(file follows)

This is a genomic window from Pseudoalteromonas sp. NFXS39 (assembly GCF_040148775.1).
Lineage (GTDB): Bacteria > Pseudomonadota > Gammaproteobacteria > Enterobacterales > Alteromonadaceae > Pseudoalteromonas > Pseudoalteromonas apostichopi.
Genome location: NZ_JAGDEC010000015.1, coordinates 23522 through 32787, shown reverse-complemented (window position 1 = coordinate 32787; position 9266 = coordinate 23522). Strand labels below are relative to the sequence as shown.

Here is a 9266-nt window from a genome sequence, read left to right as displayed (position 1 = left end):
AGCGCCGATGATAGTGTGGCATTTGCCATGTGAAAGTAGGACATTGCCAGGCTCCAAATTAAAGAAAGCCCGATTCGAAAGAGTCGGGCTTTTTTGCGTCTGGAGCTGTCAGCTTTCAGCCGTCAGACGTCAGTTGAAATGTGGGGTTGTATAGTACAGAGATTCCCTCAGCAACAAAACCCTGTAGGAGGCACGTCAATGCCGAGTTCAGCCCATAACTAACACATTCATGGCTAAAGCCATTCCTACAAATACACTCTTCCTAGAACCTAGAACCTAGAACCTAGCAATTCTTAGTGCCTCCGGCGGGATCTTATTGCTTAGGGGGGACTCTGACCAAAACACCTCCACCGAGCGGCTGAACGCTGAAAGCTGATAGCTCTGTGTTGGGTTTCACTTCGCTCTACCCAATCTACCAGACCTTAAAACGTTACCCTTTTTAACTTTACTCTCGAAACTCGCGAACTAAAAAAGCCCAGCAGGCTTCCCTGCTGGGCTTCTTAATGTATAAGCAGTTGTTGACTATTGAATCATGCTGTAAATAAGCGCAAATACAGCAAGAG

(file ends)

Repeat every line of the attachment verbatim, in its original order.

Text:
This is a genomic window from Pseudoalteromonas sp. NFXS39 (assembly GCF_040148775.1).
Lineage (GTDB): Bacteria > Pseudomonadota > Gammaproteobacteria > Enterobacterales > Alteromonadaceae > Pseudoalteromonas > Pseudoalteromonas apostichopi.
Genome location: NZ_JAGDEC010000015.1, coordinates 23522 through 32787, shown reverse-complemented (window position 1 = coordinate 32787; position 9266 = coordinate 23522). Strand labels below are relative to the sequence as shown.

Here is a 9266-nt window from a genome sequence, read left to right as displayed (position 1 = left end):
AGCGCCGATGATAGTGTGGCATTTGCCATGTGAAAGTAGGACATTGCCAGGCTCCAAATTAAAGAAAGCCCGATTCGAAAGAGTCGGGCTTTTTTGCGTCTGGAGCTGTCAGCTTTCAGCCGTCAGACGTCAGTTGAAATGTGGGGTTGTATAGTACAGAGATTCCCTCAGCAACAAAACCCTGTAGGAGGCACGTCAATGCCGAGTTCAGCCCATAACTAACACATTCATGGCTAAAGCCATTCCTACAAATACACTCTTCCTAGAACCTAGAACCTAGAACCTAGCAATTCTTAGTGCCTCCGGCGGGATCTTATTGCTTAGGGGGGACTCTGACCAAAACACCTCCACCGAGCGGCTGAACGCTGAAAGCTGATAGCTCTGTGTTGGGTTTCACTTCGCTCTACCCAATCTACCAGACCTTAAAACGTTACCCTTTTTAACTTTACTCTCGAAACTCGCGAACTAAAAAAGCCCAGCAGGCTTCCCTGCTGGGCTTCTTAATGTATAAGCAGTTGTTGACTATTGAATCATGCTGTAAATAAGCGCAAATACAGCAAGAG